|Doe One Day After Giving Birth: Note Sunken Flanks|
I see the doe in the photo above on an almost daily basis, so it seemed likely that when she didn't appear on June 6th that she was giving birth. Sure enough, when she came to the meadow on the following morning, her flanks were sunken and the ribs were easily visible. After feeding for a time she left and was gone about thirty minutes, when suddenly a young fawn came lurching from the tall grass in the unsteady gait of the recently born and the doe came into view close behind. At the time I was filming birds and squirrels with the Canon XL-H1 so I switched it to them. After recording some exciting interaction between the doe, the fawn, and another young doe, I switched to the Canon 7D and the 300mm F2.8 for still photographs.
|Doe Nuzzles Recently Born Fawn|
|Does Are Very Protective Of The Young|
In a lot of cases one will see a fawn for a day or so and then never see it again, or it may be certain that a doe did give birth because of the sunken flanks and abdomen, but a fawn never appears and one doesn't know if it died during birth, from disease, or predation. In this case I was able to gain more insight* into how many fawns this doe had. At first I noticed her nursing a single fawn in the same spot the earlier photos were taken, but then she and the fawn walked into a small mountain stream. I had to make a decision as to which camera to use, so I decided to focus on video with a DSLR, which gave me the option to get both still and video. I had difficulty positioning the camera because of intervening shrubbery and grass, but surprise of surprises, when I was ready to film and looked through the finder, there were two fawns nursing from the doe. At one point I paused from filming to take a few still photographs.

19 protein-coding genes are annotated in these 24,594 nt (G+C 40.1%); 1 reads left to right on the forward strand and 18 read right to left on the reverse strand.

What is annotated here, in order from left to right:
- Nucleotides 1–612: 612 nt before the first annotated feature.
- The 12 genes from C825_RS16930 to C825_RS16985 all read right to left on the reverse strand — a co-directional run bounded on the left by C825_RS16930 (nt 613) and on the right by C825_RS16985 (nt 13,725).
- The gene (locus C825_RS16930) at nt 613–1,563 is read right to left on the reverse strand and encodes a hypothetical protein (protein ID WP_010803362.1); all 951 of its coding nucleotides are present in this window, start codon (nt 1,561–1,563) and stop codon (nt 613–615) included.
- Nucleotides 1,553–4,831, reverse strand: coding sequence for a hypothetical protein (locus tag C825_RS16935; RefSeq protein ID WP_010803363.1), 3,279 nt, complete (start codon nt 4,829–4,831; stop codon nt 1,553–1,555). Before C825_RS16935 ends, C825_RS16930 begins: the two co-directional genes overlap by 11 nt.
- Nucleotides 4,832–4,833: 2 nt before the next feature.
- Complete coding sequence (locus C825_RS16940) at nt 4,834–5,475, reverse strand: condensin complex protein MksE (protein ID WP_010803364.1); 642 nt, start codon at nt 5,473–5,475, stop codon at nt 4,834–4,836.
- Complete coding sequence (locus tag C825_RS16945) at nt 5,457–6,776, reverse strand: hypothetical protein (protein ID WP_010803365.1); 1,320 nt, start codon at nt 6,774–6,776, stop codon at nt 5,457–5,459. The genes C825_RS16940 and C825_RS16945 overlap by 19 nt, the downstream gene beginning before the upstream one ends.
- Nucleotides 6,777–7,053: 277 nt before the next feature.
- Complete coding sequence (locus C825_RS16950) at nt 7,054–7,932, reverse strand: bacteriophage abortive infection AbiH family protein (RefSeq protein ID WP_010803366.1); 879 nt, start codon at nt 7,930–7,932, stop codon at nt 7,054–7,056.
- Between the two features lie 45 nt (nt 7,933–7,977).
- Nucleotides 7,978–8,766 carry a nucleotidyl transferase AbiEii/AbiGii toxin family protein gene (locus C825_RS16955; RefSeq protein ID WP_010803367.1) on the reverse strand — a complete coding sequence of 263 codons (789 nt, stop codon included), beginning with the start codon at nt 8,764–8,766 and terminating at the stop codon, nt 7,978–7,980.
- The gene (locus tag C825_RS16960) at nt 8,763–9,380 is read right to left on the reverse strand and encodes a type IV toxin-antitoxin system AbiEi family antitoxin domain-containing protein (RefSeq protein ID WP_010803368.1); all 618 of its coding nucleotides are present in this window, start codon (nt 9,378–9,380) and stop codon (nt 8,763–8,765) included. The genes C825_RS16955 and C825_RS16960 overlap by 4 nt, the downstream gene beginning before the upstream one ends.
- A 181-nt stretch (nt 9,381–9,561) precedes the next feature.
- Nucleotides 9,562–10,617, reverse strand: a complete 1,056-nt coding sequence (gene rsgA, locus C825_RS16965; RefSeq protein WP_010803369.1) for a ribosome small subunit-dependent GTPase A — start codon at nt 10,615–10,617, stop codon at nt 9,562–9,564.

|Doe With Twins|
It will be interesting to see if I continue to see them frequently, or if they will vanish for a time, or forever. One can only hope they are able to avoid predators and the other hazards that a young fawn faces.
*Note I only said "gain insight". While it is likely that she had twins, one cannot rule out triplets, or that she was nursing another doe's fawn. The only statement I can make that can be absolutely judged to be scientifically true is that I saw and filmed her nursing two fawns.
Originally posted at Pennsylvania Wildlife Photographer by Willard Hill